Words I can’t Pronounce in German

squirrelThey say that after a certain age, a person loses the ability to pronounce certain parts of a foreign language. That means, unless you start learning a second language from when you’re a kid, you’re always going to sound like a foreigner and there will always be some words you just can’t get right. Here are ten of mine:

  1. Eichhörchen

The German word for ‘squirrel’ is basically impossible to pronounce. I could repeat it all day and it still wouldn’t come out right. However, it makes me feel a bit better that Austrians can’t pronounce the English ‘squirrel’ either.

  1. Handy

Handy is the German word for ‘mobile phone’ and in fact is not tricky at all. You pronounce it exactly as you would say the word in English. The problem is, when I try and say what I think of as a standard English word in amongst a German sentence, it just twists in my mouth and appears with a weird accent. Wrong!

  1. Balkon

It’s just Balcony without the ending – but somehow this one never comes out properly. I have fond memories of my German teacher constantly correcting me on this one… not!

  1. Kurs

Another one that seems like it should be easy, the German word for ‘course’ – but the oooh or uuuuh or öoöu sound always gets me confused.

  1. Kuchen

Ah, the dreaded ‘ch’ sound. It is devastating that I can’t say the German word for ‘cake’ properly, but I, like many others, always over emphasise the ‘ch’ into a hard sound when it should be soft.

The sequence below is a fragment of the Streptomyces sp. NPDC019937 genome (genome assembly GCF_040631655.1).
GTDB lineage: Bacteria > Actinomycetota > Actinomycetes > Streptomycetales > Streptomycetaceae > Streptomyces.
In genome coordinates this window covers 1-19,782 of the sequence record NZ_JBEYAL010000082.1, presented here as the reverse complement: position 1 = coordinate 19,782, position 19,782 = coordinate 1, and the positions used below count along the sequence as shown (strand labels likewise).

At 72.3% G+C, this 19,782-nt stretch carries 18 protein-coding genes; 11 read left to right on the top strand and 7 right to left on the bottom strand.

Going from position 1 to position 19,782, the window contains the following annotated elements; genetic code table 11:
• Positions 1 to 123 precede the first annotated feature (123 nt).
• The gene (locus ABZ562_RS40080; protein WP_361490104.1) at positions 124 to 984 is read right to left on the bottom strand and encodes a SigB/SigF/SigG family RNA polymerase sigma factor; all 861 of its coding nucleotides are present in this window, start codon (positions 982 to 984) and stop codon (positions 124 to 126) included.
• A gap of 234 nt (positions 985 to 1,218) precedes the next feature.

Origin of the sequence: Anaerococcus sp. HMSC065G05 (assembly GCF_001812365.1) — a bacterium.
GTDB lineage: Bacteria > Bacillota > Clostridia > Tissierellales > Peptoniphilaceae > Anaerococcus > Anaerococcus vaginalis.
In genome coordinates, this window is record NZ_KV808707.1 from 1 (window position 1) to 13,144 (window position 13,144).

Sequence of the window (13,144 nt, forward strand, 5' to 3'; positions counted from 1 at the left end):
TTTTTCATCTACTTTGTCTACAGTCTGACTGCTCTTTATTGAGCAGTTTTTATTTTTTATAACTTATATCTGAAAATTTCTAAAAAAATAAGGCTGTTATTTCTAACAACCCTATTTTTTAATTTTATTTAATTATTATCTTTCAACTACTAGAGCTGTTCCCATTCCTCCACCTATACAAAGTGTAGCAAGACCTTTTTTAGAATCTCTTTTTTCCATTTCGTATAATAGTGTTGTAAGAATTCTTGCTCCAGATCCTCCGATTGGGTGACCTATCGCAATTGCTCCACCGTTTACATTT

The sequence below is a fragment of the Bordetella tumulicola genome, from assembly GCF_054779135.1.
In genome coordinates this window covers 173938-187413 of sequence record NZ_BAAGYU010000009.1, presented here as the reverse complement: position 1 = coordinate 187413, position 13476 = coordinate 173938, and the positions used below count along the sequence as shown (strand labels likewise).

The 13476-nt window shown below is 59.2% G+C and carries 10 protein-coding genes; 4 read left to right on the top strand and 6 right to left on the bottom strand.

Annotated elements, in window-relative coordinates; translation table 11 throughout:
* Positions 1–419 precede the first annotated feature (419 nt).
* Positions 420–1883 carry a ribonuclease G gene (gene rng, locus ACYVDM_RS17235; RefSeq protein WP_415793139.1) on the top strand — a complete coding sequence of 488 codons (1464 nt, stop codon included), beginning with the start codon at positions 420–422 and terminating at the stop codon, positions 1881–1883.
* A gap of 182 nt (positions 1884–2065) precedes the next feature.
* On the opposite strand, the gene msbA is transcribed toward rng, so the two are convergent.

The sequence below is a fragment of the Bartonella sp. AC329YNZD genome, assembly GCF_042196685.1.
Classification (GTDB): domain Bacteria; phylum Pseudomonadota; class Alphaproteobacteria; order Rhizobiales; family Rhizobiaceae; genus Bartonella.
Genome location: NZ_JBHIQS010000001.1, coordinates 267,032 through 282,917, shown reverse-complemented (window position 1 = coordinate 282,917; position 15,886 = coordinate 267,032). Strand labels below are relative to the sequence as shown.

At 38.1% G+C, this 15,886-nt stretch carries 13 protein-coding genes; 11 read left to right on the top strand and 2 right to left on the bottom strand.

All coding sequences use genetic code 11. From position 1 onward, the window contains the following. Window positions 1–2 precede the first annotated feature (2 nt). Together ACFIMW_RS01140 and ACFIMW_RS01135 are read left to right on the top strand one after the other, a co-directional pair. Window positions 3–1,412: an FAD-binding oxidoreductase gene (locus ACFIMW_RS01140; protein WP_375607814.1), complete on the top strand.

1. Hӧren

The ö kills me every time.

  1. Apfelsaft Gespritzt

My favourite (non-alcoholic) beverage (apple juice with fizzy water) is a bit of a tongue-twister for me and whenever I order it my tongue ends up stumbling and stuttering – luckily I can say it just well enough to be understood.

  1. Nase

The German word for ‘nose’ is confusing because I think it should be said the same way one says ‘nasal’ instead of how it should be said, which is with more of an ‘r’ sound – Nar-sey. To get this one right I actually think of the word ‘nasal’ in my head to remind myself of how not to say.

  1. Ich

The German word for ‘I’ is so commonly used and so commonly misspoken. Especially by me. I am always forgetting and saying ‘ick ick ick’ instead of ‘ich ich ich’.

  1. Wichteln

It may only come around once a year but nobody understands me when I say the German word for ‘Secret Santa’. In my vigorous attempts to pronounce the ‘ch’ and the ‘ln’ I usually end up spitting too – charming.

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